[DEBATE] : SOUTH AFRICA: Question marks over ARV tender

MFleshman at aol.com MFleshman at aol.com
Fri Feb 29 23:28:54 GMT 2008


SOUTH AFRICA: Question marks over ARV tender

JOHANNESBURG, 29  February (IRIN) - The South African health department has 
called on drug  manufacturers to submit bids to supply the government's 
antiretroviral (ARV)  treatment programme, just days before the current ARV tender is 
due to expire.  AIDS experts and activists said decisions on which drugs to 
include were made  with little consultation. 

"The tender specifications were simply  released - many of the 
recommendations made were either ignored or shot down.  There has been a severe lack of 
transparency or participation," said Jonathan  Berger, a senior researcher at the 
AIDS Law Project (ALP), which submitted  recommendations for the 2008 tender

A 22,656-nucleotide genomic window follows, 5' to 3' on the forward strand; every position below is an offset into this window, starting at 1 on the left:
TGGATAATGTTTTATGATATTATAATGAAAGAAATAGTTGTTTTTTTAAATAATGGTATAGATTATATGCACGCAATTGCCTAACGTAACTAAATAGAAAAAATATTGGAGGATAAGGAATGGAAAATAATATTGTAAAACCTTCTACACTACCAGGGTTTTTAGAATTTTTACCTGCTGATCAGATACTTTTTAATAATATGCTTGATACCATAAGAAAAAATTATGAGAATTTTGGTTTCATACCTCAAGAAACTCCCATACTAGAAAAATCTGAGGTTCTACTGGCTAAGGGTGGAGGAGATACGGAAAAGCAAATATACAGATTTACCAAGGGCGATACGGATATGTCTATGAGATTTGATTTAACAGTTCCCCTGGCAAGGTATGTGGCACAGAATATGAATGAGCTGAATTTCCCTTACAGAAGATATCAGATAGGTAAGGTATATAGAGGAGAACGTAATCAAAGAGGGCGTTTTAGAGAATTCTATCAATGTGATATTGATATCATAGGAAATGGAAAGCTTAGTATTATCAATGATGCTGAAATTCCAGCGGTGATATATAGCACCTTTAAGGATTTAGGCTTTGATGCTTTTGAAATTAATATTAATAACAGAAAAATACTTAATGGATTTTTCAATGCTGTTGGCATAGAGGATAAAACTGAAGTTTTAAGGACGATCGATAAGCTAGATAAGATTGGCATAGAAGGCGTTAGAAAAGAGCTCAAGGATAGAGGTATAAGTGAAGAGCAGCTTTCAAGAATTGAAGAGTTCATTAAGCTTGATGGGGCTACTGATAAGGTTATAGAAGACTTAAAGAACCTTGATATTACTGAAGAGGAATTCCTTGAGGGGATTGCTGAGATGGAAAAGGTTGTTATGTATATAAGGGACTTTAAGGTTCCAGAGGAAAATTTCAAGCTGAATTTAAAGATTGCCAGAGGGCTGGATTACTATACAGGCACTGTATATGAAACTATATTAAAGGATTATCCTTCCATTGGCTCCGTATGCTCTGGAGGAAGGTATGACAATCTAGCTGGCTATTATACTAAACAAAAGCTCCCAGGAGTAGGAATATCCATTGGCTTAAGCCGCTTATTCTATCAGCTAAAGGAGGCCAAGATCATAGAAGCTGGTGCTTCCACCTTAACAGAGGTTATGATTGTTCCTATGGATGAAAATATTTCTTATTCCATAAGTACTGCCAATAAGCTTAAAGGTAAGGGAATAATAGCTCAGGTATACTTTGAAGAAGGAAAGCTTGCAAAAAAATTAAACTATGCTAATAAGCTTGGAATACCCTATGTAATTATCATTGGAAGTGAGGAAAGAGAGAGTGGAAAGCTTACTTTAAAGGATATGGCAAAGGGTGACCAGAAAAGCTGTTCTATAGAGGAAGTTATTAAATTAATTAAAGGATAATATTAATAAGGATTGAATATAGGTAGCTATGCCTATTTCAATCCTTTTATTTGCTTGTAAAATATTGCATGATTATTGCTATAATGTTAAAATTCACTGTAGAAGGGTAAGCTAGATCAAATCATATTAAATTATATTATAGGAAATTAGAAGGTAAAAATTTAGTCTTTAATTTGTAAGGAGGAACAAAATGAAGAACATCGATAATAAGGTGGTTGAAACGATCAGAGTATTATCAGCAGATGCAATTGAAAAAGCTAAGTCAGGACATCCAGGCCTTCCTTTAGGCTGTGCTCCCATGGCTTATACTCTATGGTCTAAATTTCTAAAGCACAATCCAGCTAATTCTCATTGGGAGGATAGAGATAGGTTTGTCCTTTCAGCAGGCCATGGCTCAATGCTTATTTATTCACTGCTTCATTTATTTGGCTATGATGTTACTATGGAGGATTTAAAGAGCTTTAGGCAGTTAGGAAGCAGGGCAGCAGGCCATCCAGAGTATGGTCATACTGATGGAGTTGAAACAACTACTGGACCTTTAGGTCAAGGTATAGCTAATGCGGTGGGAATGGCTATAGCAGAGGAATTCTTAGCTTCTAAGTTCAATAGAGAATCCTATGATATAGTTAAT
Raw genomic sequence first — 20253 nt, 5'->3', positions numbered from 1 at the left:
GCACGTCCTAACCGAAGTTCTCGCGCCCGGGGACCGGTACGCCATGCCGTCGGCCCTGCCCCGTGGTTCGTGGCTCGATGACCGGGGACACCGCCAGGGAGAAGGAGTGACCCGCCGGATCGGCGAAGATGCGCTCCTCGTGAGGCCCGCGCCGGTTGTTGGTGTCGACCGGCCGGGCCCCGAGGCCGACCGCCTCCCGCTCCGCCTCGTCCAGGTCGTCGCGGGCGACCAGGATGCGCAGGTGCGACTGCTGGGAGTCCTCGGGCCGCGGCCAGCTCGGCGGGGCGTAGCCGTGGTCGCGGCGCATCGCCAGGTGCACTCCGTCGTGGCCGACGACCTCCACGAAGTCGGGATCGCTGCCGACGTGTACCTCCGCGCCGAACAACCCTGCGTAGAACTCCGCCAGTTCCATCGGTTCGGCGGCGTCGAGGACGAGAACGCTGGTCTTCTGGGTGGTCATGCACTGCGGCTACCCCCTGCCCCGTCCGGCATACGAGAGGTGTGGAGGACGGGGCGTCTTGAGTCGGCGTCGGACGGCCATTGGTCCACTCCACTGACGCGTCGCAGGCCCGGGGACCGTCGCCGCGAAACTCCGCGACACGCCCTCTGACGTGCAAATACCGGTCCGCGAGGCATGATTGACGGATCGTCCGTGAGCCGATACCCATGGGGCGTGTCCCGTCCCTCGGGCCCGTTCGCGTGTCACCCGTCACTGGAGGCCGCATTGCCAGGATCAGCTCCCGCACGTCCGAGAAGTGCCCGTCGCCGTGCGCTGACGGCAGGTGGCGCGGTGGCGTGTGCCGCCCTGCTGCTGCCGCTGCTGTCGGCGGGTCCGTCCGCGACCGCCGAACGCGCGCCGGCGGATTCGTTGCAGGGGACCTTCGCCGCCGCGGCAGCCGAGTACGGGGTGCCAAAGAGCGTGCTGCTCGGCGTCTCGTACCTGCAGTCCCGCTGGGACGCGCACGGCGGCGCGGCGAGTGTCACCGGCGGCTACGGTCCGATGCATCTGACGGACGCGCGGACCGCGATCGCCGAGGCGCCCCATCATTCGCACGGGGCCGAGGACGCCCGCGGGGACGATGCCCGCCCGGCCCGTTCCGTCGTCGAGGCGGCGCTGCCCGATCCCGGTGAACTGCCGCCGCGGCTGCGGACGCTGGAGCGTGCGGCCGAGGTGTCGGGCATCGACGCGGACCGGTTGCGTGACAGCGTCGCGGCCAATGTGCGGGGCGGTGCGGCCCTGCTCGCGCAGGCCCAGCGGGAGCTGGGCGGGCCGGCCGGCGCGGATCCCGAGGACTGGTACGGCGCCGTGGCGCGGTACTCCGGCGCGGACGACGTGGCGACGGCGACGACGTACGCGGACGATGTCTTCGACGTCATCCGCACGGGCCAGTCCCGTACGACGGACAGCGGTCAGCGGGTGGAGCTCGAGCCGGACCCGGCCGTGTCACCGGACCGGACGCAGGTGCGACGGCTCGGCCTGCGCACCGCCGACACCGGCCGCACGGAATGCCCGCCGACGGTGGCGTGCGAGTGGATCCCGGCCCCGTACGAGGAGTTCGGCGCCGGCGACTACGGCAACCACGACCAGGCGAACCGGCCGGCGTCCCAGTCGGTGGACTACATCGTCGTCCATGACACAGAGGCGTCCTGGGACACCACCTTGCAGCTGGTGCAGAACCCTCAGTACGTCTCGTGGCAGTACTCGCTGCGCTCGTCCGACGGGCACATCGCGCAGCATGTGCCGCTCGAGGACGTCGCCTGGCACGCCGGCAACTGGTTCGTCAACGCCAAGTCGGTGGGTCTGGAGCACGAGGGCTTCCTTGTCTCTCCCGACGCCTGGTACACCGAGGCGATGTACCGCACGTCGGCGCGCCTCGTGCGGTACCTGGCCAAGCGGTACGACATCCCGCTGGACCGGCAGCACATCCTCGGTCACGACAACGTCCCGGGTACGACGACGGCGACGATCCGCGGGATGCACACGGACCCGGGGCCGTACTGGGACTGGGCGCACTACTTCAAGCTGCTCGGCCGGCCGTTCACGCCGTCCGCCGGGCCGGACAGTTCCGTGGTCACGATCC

in September 2007. 

"Had there been  more openness, there was certainly the expertise available 
to help the tender  look much stronger than it does," he said at a presentation 
to the Southern  African HIV Clinicians Society in Johannesburg on Thursday. 

The Joint  Civil Society Monitoring Forum (JCSMF), a body made up of health, 
human rights  and law organisations, which monitors implementation of the 
government's  National Strategic Plan for HIV and AIDS, has also complained that  
recommendations it submitted to the government in January were ignored.  

"We are concerned that there are serious shortcomings with the tender  
process and the specifications," wrote the JCSMF in a letter sent to the  government 
on Thursday. "Issuing [the tender] is also premature, given that  national 
treatment guidelines are in the process of being revised."